Five Trends Shaping Manufacturing In Dairy Food And Beverage
Monday, April 2nd, 2018 | 682 Views
A list of the top five global consumer food and beverage trends for manufacturers address to stay relevant has been released by NZMP, a dairy ingredients brand of Fonterra.
NZMP, the global dairy ingredients brand of Fonterra, has released a list of the top five global consumer food and beverage trends that it recommends manufacturers address to stay relevant.
There is plenty of unmet need and exciting potential that manufacturers could capture with the right products and stories, shared Gillian Munnik, marketing director, NZMP.
“At a macro level, we are continuing to see global shifts that shape the way we live as consumers and the way we do business as companies. Urbanisation, demographic changes, developments in technology—all constantly influence consumer behaviours, including the way food and beverage products are being consumed year on year,” explained Ms Munnik.
“Five trends stand out for their ability to shape future growth of the dairy industry,” said Ms Munnik.
- Naturally Functional
More than two-thirds (69 percent) of consumers associate ‘natural’ products as being ‘healthy’.
“We will continue to see consumers preferring natural options to tap into the nutritional values of food. This comes to life either through consuming foods that are perceived to deliver therapeutic benefits, “food as medicine” or looking for the intrinsic health benefits associated with certain food ingredients,” described Roshena De Leon, global insights manager, NZMP.
This drive for naturally functional food is one of the factors behind the increasing popularity of high-protein foods. Research indicates that dairy protein stimulates muscle growth in excess of other common protein sources and in countries like China and Japan it is ranked number one in terms of importance for maintaining health and wellness versus other nutrients.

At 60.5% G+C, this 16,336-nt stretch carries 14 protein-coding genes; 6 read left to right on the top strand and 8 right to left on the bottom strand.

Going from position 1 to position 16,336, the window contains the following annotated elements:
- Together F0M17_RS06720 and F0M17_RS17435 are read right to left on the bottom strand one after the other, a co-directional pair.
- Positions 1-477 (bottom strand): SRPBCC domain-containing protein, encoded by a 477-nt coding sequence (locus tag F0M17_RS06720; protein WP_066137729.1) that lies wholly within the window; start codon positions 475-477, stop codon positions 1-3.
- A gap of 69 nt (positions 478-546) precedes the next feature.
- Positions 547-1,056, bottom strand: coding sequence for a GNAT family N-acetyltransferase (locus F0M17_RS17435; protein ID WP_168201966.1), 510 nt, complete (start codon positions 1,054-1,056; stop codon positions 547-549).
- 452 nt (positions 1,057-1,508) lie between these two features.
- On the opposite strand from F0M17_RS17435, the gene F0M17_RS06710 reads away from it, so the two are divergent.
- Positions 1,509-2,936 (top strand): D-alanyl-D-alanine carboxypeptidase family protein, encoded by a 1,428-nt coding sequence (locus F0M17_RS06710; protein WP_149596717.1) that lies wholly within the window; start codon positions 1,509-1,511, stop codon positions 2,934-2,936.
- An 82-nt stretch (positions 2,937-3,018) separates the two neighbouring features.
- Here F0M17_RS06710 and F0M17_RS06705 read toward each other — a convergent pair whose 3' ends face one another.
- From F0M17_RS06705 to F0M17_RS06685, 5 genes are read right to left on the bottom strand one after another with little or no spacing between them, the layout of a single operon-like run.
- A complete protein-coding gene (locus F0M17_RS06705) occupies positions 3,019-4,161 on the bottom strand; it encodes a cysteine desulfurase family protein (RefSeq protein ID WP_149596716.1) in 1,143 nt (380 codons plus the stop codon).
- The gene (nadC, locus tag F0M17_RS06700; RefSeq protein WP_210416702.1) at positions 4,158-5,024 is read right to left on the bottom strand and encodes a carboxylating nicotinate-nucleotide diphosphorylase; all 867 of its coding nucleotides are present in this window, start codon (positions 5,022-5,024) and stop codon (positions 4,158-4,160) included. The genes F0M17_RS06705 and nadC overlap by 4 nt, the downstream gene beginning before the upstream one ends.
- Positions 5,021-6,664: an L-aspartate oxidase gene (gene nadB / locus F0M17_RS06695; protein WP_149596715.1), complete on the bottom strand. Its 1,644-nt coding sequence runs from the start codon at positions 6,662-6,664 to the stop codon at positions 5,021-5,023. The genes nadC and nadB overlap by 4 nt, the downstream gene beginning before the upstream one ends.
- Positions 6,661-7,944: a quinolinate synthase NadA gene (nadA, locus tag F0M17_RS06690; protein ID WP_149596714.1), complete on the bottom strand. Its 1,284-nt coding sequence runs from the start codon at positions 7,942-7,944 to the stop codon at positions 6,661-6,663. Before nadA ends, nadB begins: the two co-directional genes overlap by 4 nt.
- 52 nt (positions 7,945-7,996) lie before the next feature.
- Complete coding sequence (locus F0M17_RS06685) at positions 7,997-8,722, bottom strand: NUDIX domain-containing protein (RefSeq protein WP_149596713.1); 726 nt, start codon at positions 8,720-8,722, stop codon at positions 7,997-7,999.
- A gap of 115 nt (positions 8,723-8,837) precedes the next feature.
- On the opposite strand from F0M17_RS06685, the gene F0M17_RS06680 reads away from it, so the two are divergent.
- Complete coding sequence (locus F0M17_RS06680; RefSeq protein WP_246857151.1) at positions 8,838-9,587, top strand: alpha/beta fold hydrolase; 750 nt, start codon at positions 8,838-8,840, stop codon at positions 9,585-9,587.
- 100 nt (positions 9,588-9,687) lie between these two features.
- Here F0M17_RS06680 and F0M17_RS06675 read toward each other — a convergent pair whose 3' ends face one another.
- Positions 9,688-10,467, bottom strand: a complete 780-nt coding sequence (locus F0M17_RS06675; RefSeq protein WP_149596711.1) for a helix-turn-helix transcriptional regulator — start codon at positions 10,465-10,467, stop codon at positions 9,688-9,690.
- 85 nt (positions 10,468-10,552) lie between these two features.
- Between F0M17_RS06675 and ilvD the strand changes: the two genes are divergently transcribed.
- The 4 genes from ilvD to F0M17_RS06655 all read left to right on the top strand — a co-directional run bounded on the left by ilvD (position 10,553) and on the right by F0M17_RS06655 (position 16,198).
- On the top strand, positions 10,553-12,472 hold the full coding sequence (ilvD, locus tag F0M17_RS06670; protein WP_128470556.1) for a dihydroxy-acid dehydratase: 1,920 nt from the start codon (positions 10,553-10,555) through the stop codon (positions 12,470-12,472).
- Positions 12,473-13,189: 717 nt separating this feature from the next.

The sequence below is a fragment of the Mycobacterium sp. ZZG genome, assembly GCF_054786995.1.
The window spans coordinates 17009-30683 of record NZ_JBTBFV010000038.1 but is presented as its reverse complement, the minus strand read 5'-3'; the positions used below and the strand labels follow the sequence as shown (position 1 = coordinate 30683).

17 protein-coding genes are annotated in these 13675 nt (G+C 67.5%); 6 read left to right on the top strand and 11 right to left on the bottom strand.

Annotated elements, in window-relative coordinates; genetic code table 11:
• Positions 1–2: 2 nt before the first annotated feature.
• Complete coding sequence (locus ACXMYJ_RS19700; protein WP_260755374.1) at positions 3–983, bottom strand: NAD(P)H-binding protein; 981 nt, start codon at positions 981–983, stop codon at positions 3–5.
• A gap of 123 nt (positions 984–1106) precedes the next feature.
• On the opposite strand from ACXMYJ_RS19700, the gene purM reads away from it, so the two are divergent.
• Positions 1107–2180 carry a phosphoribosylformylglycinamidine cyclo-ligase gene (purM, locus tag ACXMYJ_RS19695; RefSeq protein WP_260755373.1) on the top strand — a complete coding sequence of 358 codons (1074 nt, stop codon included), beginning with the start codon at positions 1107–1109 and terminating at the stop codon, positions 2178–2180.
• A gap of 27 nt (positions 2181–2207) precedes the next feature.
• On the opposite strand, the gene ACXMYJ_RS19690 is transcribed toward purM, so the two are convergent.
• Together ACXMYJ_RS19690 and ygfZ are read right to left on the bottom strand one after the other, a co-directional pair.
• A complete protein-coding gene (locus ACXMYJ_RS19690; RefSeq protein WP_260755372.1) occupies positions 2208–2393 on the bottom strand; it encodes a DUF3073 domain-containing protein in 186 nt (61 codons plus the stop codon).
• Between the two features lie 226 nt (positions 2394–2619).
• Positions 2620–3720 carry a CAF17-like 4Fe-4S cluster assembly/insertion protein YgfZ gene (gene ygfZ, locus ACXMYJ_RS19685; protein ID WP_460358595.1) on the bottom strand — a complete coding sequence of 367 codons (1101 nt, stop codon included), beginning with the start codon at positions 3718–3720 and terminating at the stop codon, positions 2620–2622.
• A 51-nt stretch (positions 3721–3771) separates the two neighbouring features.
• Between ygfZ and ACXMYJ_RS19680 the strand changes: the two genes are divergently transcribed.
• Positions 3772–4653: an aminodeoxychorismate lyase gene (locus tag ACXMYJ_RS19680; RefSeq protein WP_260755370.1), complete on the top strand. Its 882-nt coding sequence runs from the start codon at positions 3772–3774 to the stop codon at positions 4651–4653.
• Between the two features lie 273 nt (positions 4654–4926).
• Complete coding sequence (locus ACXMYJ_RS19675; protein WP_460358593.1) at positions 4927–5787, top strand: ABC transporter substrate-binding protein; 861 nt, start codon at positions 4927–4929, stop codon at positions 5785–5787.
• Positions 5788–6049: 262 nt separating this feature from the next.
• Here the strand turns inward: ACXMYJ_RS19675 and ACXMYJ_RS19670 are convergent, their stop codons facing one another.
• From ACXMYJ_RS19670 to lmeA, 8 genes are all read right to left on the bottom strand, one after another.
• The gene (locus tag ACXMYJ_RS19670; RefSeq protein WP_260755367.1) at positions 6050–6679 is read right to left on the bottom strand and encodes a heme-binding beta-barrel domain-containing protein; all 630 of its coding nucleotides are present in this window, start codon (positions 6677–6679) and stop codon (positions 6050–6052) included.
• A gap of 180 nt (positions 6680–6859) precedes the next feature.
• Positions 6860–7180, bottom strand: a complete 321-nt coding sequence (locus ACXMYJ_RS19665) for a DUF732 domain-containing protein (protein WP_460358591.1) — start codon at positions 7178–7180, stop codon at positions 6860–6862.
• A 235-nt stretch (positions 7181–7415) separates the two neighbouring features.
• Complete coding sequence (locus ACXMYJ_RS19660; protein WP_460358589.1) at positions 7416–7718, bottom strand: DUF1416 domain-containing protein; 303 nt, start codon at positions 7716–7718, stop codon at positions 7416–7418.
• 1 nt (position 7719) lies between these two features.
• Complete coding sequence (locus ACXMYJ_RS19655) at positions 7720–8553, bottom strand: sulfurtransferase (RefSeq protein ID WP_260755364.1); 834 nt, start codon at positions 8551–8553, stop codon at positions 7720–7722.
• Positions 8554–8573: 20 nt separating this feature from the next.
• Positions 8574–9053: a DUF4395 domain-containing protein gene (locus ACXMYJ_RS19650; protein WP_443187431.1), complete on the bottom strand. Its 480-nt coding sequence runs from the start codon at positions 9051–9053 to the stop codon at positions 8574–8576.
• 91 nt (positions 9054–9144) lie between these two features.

- Personalisation & Fragmentation
James Dekker, programme manager, nutrition and health, NZMP, explained: “Increasingly consumers will choose a product based on the promise that it addresses their particular dietary requirements. This will cause further fragmentation of categories and markets, meaning companies will have to find the best way to efficiently and effectively cater to various consumer segments, or identify the ones that provide most value.”
“The next progression of this trend sees consumers making decisions based on their unique genetic profile, metabolism or disease risks. A small, but growing, group of consumers are increasingly open to a more science-based approach to personalisation. These are the consumers wanting to make changes in their diet based on their individual needs, be it through DNA testing, microbiome profiling or other tests,” continued Mr Dekker.
- Full Disclosure
The three things most people globally associate with a clean label are: no pesticides, chemicals or toxins at 40 percent; natural, organic at 37 percent; and no GMOs at 31 percent.
“The trend of full disclosure means manufacturers need to extend transparency and traceability to products for all consumers, not just those shopping at the premium end of the market,” said Ms De Leon.
Consumers are shifting towards more natural snacking options, with 37 percent favouring dairy.
“Hyper mobile lifestyles favour food that can be consumed in non-traditional environments and situations. Within dairy we anticipate a rise in ambient-stable products, protein-rich snacks and packaging that suits on-the-go snacking,” anticipated Ms De Leon.
- New Sensations
More than half (60 percent) of consumers said they find trying new experiences most exciting compared to trying new products.
“The way we consume food has evolved significantly especially with the development of technology and social media. While taste remains at the forefront, being ‘instagram-able’ and share-worthy has become a big plus,” explained Ms De Leon. “The sound, feel and satisfaction texture provides can communicate freshness or add fun and excitement to the consumption of food and beverages.”